With inland fuel prices breaching R16 a litre in July, it doesn’t make sense to be driving anything other than an exceptionally fuel-efficient car.
Sky-rocketing fuel bills, together with changes in ‘life circumstances’, forced my hand.
The first smart decision I made was to sell my paid-off Ford Focus ST and buy a Renault Clio. No matter how advanced Ford’s EcoBoost engine is, the fact remained that the ST had a two-litre turbo engine. This was a performance car. Don’t get me wrong: the performance part was great. But did I really need it?
Car makers play on emotion. It’s difficult, but not impossible, to not fall into that trap.
Cars are nothing more than a utility; a means to get to and from work. To take the dogs to the park. To maybe venture out of town on weekends. Perhaps to drive down to the coast once a year. When you consider a car through that lens, purchase decisions are a lot simpler.
Of course, the replacement car needed to be safe, drive ‘solidly’ and not be completely sluggish. The Clio ticked all these boxes.
Many might call this a downgrade. But with the Clio, my fuel bill (roughly) halved.
There was a secondary benefit to this decision too. The Ford had hit the five-year mark and was starting to become expensive to repair and maintain. The original plan was to drive it for another year or two. But there’s obviously a balance between ‘sweating the asset’ and throwing good money after bad. Last week’s Commandments of a Cheapskate column by the acerbically witty Ingé Lamprecht is a must-read.
The Clio was fantastic.
But life had other plans.
The car wasn’t even six months old when an accident on the way to work one morning saw it written off. In case you’ve ever wondered … airbags are loud! (You don’t ever want to experience that.)
This forced a re-think. Happily there was no ‘shortfall’ to make up, but I needed to find a new car.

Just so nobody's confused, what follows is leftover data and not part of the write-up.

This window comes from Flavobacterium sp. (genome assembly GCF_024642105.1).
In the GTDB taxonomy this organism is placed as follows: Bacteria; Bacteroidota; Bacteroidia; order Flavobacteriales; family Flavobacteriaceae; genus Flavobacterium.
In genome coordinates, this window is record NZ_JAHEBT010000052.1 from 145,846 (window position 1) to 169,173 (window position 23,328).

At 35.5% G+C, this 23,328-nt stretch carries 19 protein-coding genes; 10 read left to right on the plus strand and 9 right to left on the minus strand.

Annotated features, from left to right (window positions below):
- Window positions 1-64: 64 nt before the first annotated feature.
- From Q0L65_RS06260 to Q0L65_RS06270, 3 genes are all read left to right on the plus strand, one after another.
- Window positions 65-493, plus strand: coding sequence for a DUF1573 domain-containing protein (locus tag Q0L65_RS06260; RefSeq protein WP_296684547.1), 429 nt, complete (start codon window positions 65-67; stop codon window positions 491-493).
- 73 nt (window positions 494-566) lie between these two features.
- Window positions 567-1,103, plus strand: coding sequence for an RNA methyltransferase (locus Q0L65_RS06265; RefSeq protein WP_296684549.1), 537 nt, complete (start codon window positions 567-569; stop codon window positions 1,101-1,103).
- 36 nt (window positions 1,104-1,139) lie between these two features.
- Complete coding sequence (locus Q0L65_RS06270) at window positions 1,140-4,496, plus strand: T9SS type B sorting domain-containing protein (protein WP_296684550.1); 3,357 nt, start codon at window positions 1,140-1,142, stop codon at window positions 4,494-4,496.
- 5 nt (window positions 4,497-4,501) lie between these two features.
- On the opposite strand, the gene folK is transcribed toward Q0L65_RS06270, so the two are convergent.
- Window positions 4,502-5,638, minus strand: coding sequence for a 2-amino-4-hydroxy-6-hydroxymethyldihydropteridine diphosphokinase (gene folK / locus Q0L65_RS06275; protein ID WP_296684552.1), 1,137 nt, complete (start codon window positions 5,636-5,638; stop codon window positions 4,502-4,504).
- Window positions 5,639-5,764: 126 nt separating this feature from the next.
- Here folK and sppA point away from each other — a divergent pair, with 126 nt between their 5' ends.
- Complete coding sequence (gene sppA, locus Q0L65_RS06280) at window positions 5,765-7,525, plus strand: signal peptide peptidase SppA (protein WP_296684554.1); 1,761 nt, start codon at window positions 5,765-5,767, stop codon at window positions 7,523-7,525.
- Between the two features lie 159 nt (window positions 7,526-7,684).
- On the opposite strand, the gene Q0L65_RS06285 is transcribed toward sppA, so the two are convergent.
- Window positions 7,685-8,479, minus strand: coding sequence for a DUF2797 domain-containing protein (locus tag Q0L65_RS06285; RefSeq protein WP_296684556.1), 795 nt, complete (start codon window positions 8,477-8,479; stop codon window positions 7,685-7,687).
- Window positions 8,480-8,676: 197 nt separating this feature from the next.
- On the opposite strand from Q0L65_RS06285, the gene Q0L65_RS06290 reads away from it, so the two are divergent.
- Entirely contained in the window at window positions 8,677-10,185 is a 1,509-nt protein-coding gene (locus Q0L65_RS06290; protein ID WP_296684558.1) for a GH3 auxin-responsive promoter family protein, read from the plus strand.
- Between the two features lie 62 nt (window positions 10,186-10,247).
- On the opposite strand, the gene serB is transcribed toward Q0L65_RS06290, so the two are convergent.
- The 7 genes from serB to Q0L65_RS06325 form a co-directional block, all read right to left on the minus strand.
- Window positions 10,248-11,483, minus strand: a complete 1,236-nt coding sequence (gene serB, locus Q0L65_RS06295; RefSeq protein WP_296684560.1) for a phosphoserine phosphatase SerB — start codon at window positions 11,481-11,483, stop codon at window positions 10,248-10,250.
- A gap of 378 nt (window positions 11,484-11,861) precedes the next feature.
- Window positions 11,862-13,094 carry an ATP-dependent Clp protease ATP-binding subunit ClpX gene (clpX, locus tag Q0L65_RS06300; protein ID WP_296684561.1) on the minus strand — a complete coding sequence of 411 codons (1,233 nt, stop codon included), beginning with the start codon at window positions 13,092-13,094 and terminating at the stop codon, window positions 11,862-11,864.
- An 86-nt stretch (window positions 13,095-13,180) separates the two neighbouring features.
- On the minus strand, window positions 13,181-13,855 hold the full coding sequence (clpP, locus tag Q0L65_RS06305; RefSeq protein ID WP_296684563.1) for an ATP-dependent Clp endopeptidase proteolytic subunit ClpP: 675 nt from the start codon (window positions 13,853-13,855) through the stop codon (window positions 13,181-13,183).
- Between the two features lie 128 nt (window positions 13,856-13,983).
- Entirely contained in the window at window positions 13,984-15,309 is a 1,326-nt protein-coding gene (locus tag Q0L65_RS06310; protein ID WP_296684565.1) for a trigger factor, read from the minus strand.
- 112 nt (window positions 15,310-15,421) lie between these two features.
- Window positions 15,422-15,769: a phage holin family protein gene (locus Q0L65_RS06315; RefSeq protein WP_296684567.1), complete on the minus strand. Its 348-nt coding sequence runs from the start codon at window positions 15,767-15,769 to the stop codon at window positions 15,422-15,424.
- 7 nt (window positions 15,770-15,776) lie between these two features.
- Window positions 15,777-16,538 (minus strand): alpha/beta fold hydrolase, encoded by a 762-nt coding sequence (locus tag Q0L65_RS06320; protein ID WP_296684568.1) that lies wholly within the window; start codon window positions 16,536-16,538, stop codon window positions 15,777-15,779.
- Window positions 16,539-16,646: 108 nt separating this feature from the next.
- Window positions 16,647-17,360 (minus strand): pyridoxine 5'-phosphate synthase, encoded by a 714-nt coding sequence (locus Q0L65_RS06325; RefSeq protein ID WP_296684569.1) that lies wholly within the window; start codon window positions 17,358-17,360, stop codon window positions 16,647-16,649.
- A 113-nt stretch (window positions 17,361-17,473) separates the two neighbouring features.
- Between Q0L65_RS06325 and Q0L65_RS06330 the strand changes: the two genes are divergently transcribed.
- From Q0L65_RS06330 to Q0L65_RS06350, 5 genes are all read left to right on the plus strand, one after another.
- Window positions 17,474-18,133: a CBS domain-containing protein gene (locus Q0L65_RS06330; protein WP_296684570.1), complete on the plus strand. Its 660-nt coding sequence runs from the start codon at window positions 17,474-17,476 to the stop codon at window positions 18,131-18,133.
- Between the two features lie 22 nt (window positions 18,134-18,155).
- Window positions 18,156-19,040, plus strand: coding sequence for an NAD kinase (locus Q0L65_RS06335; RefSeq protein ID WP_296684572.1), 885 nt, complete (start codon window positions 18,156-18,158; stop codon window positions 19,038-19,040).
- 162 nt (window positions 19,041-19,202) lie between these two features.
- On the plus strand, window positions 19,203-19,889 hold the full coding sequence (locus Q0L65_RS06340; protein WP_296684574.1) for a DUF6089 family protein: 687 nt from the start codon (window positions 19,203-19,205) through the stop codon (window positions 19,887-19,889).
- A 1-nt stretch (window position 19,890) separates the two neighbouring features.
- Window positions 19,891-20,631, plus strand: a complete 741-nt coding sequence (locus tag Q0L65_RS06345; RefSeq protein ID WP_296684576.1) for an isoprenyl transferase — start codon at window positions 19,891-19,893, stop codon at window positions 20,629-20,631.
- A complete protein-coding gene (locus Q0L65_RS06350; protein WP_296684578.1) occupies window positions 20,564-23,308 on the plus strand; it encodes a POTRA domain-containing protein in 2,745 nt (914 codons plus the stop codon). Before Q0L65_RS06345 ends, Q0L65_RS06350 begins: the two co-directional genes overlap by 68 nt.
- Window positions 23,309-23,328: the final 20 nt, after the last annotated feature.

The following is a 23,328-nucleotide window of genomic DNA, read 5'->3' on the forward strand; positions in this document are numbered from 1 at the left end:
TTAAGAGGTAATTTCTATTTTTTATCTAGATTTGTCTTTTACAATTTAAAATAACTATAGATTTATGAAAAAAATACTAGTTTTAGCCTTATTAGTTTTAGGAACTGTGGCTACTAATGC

The ‘default’ position was just to buy another Clio. But the Vat increase and depreciating rand meant that what had cost around R260 000 in March was now a lot closer to R300 000. I simply couldn’t justify spending that on a car that I use to drive under 200 km a week.
After spending a week or two researching various options, I decided to buy second-hand. You don’t have to swallow the new versus pre-owned depreciation hit, plus any extras on the vehicle are ‘free’. This was the second smart decision (perhaps my first decision wasn’t all that ‘smart’ after all!).
Given its great value-for-money credentials, the second-hand market for Clios is pretty ‘robust’. I had to look elsewhere. I settled on a three-year-old VW Up with 60 000 km on the clock, from a reputable dealer (which meant a full 80 point check and so on).
Not having a service or maintenance agreement is no reason to fret once you realise that the price of these is either bundled into a new car’s purchase price or added as an extra. This means you’re paying off – with interest – the cost of relatively inexpensive services over the first three years of a car’s life. (A number of readers pointed this out in the comments under Friday’s Commandments of a Cheapskate piece.)
Now, the absence of the Clio’s turbo means I need to stay in the far left-hand lane up the climbs on various parts of William Nicol, but the car is a pleasure to drive. And it’s just as safe as the Clio.
I couldn’t believe the mileage I got on the ‘free’ half tank of fuel I got on delivery. This car is seriously fuel-efficient. This tank will average around 5.8 litres per 100 km … in town driving, in traffic! My fuel bill is now even lower. At current prices, the ST would be costing me around R3 000 a month. This Up will cost me just over R1 100, making it a complete no-brainer. Over a year – at current fuel prices – I’ll be saving over R20 000.
Of course, the Up is not the only fuel-efficient one-litre on the market. Practically every automotive manufacturer has a car in this segment. And there are larger utility models big enough for families that aren’t two-litre turbos.
Don’t I feel the pressure to upgrade to the latest German sedan or hot hatchback? Not a chance.
Now, if only I’d made the call to buy second-hand in the first place!
* Hilton Tarrant works at YFM. He can still be contacted at firstname.lastname@example.org.